Recycling Water for Irrigation
|By ROBIN WESTMILLER|
Say the word `recycling` and what usually comes to mind is taking aluminum cans. Glass bottle and newspapers to a recycling center and turning them in for cach. But did you ever consider that there might also be money to be found in recycled water? Recycled or reclaimed water refers to wastemater that has gone through a sewage treatment plant or reclamation facility, where it`s treated to remove bacteria and pollutants, recycled or reclaimed water is odorless, colorless and pure enough to use in a number of applications, including industrial processing, cooling towers, and dust control at construction sites. In fact, recycled water can be used for just about every need, except human consumption.
But the single largest use of recycled water is in landscape irrigation.
“Using reclaimed water to irrigate landscapes isn’t a new idea,” says Doug Venable, environmental compliance technician with the El Dorado Irrigation District, El Dorado Hills, California.” Recycled water has been used successfully in California, Florida, Arizona, North Carolina and Texas for many years. In fact, the first regulations regarding the use of recycled water in California were adopted in 1918. But it really wasn’t until the beginning of the 21st century, with water conservation and increased drought concerns, that using recycled water for landscape irrigation really started taking off.”
In 1999, the El Dorado Irrigation District (EID) obtained state approval for the installation of recycled water irrigation in the front and backyards of about 3,500 homes in the city of Serrano. Since then, hundreds of residential lots have been receiving recycled water, and in 2003, the EID mandated that any home built within the district’s service area is required to use recycled water.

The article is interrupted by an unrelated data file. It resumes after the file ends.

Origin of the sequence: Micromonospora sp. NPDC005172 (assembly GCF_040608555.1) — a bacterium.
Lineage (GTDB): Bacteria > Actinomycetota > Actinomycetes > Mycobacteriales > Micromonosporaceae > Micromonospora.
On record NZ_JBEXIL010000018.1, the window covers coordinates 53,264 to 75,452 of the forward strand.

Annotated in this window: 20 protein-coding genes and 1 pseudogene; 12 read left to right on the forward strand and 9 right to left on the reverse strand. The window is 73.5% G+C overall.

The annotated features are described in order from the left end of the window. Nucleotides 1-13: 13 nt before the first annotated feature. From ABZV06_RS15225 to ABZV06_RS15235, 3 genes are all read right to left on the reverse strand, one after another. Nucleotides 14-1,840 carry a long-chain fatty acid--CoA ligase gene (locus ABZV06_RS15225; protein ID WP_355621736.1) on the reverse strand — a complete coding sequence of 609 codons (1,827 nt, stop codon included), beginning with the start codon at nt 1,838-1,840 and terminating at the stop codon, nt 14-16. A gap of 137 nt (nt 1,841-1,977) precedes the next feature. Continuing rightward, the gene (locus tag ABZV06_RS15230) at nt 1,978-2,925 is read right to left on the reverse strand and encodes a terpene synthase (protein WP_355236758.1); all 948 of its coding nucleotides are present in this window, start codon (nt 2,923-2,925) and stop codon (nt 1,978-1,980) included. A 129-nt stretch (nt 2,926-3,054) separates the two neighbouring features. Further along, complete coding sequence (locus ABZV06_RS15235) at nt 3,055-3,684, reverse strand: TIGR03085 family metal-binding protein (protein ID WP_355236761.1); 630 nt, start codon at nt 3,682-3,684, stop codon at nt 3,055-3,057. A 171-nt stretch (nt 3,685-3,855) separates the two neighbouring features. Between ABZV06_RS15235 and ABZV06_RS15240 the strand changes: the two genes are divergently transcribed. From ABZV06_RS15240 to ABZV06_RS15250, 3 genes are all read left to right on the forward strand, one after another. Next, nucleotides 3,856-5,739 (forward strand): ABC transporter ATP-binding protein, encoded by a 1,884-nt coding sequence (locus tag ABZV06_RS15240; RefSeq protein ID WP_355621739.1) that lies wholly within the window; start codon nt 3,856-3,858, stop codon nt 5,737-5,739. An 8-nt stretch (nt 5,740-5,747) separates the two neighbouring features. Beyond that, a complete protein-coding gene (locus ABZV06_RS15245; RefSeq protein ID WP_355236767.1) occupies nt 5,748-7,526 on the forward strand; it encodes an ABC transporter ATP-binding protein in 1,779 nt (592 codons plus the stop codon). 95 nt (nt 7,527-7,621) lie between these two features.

“When new homeowners move into town, they receive an information packet describing the recycled water system, and a list of the authorized contractors they can contact to hook them to the system,” said Venable.
Shortly after the ordinance went effect, Michael Ulrich, president of Big Green Landscaping in El Dorado Hills, California, became one of the first landscape contractors in his area to become authorized by the EID to design and work on recycled water lots.
“We’ve seen a huge increase in business once the EID mandated that houses had to be hooked up to their recycled water system, but we didn’t stop with just offering that service,” says Ulrich. Our company focuses on ‘green’ awareness, including providing our clients services related to water conservation—creating sustainable, low maintenance landscapes and using recycled water is a great way of getting our foot in the door.”
Because homeowners in the EID service area don’t have the choice of using recycled water or not, developers have previously installed the infrastructure for recycled water in every home built within their service area.
“When new residents move in, their front yard is already completed for them, but it’s up to them to install the recycled irrigation system in the backyard; for that, they need to call one of the EID authorized landscape contractors,” says Venable. “The companies listed have attended one of our recycled water workshops; they know the rules, and the homeowner can be confident that the contractors are qualified to install recycled systems on their landscape.”
Taking the workshop and becoming an authorized contractor also gives you other opportunities to increase your business by getting to know new residents and offering other services to a new client.
“When new homeowners move into the city, they receive the information package on the recycling program, which includes our company information, including the services we provide and our contractor’s license number,” says Ulrich. “Some people will put in a lot of turf, or use the backyard to install a pond or a decorative fountain or other water feature, and we can hook everything up to the recycled water system for them, because we know the proper procedure the EID wants.”